Discussion: Diversity and Health Assessments

May 2012, Alice Randall wrote an article for The New York Times on the cultural factors that encouraged black women to maintain weight above what is considered healthy. Randall explained—from her observations and her personal experience as a black woman—that many African-American communities and cultures consider women who are overweight to be more beautiful and desirable than women at a healthier weight. As she put it, “Many black women are fat because we want to be” (Randall, 2012).

Randall’s statements sparked a great deal of controversy and debate; however, they emphasize an underlying reality in the healthcare field: different populations, cultures, and groups have diverse beliefs and practices that impact their health. Nurses and healthcare professionals should be aware of this reality and adapt their health assessment techniques and recommendations to accommodate diversity.

In this Discussion, you will consider different socioeconomic, spiritual, lifestyle, and other cultural factors that should be taken into considerations when building a health history for patients with diverse backgrounds. Your Instructor will assign a case study to you for this Discussion.

To prepare:

  • Reflect on your experiences as a nurse and on the information provided in this week’s Learning Resources on diversity issues in health assessments.
  • By Day 1 of this week, you will be assigned a case study by your Instructor. Note: Please see the “Course Announcements” section of the classroom for your case study assignment.
  • Reflect on the specific socioeconomic, spiritual, lifestyle, and other cultural factors related to the health of the patient assigned to you.
  • Consider how you would build a health history for the patient. What questions would you ask, and how would you frame them to be sensitive to the patient’s background, lifestyle, and culture? Develop five targeted questions you would ask the patient to build his or her health history and to assess his or her health risks.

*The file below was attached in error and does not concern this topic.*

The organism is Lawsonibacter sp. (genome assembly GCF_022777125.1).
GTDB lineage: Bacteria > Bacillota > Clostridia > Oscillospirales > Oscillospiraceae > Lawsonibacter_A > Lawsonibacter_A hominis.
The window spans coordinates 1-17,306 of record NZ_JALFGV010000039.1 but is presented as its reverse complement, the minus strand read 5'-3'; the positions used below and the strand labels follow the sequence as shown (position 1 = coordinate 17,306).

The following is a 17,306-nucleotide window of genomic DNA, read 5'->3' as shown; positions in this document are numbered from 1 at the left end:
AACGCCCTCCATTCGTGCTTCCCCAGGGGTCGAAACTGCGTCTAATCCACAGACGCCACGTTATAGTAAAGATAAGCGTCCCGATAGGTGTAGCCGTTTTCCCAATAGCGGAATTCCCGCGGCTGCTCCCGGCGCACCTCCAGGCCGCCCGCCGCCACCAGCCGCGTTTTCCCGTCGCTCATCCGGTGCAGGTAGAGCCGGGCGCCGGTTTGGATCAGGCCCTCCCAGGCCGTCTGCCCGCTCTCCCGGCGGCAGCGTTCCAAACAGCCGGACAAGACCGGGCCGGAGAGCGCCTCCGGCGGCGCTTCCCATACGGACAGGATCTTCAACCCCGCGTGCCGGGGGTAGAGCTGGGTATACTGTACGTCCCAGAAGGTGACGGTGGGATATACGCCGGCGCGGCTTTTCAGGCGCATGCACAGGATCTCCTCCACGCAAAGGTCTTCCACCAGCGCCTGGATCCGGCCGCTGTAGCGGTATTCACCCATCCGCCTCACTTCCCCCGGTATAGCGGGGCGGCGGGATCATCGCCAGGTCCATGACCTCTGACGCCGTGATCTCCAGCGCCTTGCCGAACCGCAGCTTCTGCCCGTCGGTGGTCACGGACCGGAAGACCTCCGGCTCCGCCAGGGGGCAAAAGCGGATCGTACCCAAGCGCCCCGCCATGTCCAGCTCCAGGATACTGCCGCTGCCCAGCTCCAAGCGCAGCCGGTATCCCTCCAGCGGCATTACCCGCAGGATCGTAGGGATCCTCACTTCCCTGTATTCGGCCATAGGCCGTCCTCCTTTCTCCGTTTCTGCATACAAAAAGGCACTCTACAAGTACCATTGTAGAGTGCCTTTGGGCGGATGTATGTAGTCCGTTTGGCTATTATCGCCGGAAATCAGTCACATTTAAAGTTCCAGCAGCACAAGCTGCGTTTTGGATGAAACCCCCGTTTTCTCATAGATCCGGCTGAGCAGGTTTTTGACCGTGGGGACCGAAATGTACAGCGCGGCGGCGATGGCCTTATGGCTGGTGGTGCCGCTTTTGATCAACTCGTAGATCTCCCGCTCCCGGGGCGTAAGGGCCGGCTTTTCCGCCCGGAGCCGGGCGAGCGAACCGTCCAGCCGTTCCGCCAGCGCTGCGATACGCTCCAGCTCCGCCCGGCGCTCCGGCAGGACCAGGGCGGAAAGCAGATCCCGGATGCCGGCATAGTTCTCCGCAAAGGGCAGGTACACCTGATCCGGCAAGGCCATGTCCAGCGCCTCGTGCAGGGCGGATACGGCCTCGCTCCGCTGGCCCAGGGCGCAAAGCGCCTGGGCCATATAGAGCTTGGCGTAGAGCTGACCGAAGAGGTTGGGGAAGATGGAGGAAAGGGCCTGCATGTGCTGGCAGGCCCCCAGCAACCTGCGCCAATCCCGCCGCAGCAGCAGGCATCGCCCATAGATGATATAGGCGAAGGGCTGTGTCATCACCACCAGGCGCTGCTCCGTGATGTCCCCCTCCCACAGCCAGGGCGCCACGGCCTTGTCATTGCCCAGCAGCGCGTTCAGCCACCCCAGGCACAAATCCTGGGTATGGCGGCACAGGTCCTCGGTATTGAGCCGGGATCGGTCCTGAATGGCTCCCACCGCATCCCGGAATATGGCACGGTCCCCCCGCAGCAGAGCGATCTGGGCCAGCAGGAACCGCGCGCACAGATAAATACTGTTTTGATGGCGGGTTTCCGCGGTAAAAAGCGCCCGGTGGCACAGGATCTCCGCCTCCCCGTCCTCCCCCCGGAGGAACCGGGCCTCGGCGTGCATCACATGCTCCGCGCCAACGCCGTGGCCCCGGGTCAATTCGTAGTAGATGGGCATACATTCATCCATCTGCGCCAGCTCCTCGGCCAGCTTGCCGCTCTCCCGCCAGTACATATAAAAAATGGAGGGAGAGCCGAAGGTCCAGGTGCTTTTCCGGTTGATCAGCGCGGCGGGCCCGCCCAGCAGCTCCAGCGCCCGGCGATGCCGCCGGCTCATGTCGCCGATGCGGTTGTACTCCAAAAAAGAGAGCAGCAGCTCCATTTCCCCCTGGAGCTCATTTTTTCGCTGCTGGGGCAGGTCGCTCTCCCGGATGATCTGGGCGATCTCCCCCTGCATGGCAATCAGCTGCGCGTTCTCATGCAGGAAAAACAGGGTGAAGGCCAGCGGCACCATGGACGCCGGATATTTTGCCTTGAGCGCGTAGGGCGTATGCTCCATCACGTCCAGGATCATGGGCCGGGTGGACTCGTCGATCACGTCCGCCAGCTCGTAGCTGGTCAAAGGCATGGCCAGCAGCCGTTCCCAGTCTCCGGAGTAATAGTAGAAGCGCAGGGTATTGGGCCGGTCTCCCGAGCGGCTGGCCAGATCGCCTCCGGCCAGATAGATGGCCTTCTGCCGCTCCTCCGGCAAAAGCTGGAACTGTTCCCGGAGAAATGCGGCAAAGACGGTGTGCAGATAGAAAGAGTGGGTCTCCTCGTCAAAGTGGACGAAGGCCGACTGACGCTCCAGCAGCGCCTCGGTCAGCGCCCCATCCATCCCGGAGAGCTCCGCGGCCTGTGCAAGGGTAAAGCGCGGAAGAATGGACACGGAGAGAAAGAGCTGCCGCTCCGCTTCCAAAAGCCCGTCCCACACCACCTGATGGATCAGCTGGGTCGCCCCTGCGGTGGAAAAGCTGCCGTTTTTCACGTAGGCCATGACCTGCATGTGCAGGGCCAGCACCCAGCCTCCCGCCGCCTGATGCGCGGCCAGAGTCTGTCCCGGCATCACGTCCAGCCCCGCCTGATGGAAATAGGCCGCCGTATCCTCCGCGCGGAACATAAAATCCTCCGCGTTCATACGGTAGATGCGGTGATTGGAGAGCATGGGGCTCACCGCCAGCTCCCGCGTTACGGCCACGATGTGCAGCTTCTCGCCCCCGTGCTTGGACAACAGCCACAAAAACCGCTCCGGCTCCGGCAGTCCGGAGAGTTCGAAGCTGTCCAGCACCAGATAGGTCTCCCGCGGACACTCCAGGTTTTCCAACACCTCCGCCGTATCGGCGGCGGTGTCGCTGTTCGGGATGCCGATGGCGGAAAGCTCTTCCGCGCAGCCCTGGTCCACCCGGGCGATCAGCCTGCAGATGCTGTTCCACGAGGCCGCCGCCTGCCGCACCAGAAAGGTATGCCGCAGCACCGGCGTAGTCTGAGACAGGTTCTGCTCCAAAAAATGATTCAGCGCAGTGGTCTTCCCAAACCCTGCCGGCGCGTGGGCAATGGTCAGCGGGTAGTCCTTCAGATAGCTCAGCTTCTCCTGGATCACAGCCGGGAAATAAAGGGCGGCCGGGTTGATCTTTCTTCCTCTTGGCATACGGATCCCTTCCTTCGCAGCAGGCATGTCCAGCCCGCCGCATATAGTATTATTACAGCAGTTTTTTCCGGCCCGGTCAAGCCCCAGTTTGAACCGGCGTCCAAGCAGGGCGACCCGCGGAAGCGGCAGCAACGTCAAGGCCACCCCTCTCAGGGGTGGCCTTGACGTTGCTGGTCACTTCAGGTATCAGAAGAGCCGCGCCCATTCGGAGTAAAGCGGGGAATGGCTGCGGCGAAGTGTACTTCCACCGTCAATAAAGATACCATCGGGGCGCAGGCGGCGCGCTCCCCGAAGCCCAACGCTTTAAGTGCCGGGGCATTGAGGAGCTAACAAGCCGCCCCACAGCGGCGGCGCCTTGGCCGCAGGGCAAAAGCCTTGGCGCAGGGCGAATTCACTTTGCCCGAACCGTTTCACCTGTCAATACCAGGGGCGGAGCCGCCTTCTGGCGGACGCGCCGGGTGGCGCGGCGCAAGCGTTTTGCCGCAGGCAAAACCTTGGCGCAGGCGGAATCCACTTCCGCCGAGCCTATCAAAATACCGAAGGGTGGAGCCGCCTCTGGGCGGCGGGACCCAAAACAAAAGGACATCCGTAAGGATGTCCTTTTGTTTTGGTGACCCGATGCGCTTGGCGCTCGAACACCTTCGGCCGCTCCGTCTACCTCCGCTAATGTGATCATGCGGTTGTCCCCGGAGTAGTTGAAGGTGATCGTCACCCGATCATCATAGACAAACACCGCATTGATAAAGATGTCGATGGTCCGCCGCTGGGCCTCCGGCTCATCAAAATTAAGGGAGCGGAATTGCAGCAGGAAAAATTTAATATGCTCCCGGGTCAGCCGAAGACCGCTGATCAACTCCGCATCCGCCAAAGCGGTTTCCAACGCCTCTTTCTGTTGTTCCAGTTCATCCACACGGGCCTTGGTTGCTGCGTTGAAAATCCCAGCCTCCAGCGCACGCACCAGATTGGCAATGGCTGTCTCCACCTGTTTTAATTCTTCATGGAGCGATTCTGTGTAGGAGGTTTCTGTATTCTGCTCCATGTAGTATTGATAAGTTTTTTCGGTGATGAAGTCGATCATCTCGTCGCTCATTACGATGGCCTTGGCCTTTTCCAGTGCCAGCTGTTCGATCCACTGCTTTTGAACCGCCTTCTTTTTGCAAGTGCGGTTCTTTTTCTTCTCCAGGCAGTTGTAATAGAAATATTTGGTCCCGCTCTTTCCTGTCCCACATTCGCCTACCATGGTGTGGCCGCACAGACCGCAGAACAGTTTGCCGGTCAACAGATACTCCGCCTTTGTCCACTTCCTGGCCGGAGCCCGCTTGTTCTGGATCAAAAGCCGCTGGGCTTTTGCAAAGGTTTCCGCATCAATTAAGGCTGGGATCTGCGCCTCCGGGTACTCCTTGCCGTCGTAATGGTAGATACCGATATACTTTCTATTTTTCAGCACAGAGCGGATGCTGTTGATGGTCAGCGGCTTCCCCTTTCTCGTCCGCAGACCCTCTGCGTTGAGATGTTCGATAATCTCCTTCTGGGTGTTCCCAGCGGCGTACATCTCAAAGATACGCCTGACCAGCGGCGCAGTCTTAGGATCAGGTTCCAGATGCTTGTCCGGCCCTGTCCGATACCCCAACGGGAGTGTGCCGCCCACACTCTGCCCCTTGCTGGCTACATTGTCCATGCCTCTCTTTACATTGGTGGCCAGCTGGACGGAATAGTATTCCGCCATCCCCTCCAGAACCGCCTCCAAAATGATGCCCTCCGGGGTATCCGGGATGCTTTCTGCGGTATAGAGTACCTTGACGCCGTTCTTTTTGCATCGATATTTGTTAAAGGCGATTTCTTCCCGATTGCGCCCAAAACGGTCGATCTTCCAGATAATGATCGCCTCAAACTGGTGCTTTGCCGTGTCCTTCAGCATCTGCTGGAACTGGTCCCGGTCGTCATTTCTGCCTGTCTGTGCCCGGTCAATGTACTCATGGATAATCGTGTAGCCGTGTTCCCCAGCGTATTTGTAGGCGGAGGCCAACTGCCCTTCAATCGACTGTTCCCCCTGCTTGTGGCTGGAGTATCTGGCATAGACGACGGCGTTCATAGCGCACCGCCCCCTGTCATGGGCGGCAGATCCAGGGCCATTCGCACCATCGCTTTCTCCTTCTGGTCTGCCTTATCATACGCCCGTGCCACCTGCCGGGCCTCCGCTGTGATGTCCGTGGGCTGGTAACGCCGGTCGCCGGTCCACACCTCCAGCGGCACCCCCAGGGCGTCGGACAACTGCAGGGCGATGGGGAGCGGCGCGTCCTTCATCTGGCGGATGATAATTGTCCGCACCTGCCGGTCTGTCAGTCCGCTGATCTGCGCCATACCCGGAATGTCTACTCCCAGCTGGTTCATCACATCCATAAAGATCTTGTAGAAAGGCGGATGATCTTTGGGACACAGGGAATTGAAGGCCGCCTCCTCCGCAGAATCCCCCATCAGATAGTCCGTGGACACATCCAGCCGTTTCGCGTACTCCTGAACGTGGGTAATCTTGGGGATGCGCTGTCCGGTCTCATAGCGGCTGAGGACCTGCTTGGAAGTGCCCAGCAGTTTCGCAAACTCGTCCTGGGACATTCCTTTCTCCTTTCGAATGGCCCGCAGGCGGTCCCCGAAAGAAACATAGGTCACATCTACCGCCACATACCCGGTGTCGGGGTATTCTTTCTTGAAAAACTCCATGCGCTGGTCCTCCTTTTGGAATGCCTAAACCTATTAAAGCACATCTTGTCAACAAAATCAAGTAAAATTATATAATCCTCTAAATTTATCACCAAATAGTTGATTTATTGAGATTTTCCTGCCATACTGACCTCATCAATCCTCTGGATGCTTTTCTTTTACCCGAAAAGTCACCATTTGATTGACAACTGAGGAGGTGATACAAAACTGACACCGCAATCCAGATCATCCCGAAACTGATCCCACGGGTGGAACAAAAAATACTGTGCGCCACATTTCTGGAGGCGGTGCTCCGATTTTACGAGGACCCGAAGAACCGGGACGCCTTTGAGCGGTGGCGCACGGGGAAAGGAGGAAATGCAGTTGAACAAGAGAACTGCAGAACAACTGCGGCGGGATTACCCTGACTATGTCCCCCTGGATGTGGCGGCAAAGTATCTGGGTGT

• Think about the challenges associated with communicating with patients from a variety of specific populations. What strategies can you as a nurse employ to be sensitive to different cultural factors while gathering the pertinent information?
By Day 3 of Week 2

Post an explanation of the specific socioeconomic, spiritual, lifestyle, and other cultural factors associated with the patient you were assigned. Explain the issues that you would need to be sensitive to when interacting with the patient, and why. Provide at least five targeted questions you would ask the patient to build his or her health history and to assess his or her health risks.

Note: For this Discussion, you are required to complete your initial post before you will be able to view and respond to your colleagues’ postings. Begin by clicking on the “Post to Discussion Question” link, and then select “Create Thread” to complete your initial post. Remember, once you click on Submit, you cannot delete or edit your own posts, and you cannot post anonymously. Please check your post carefully before clicking on Submit!

Read a selection of your colleagues’ responses.

Scenario

n this Discussion, you will consider different socioeconomic, spiritual, lifestyle, and other cultural factors that should be taken into considerations when building a health history for patients with diverse backgrounds. You are assigned a case study for this Discussion. 

CASE STUDY  1 

AG is a 54-year-old Caucasian male who was referred to your clinic to establish care after a recent hospitalization after having a seizure related to alcohol withdrawal. He has hypertension and a history of alcohol and cocaine abuse. He is homeless and is currently living at a local homeless shelter. He reports that he is out of his Amlodipine 10 mg which he takes for hypertension. He reports he is abstaining from alcohol and cocaine but needs to smoke cigarettes to calm down since he is not drinking anymore.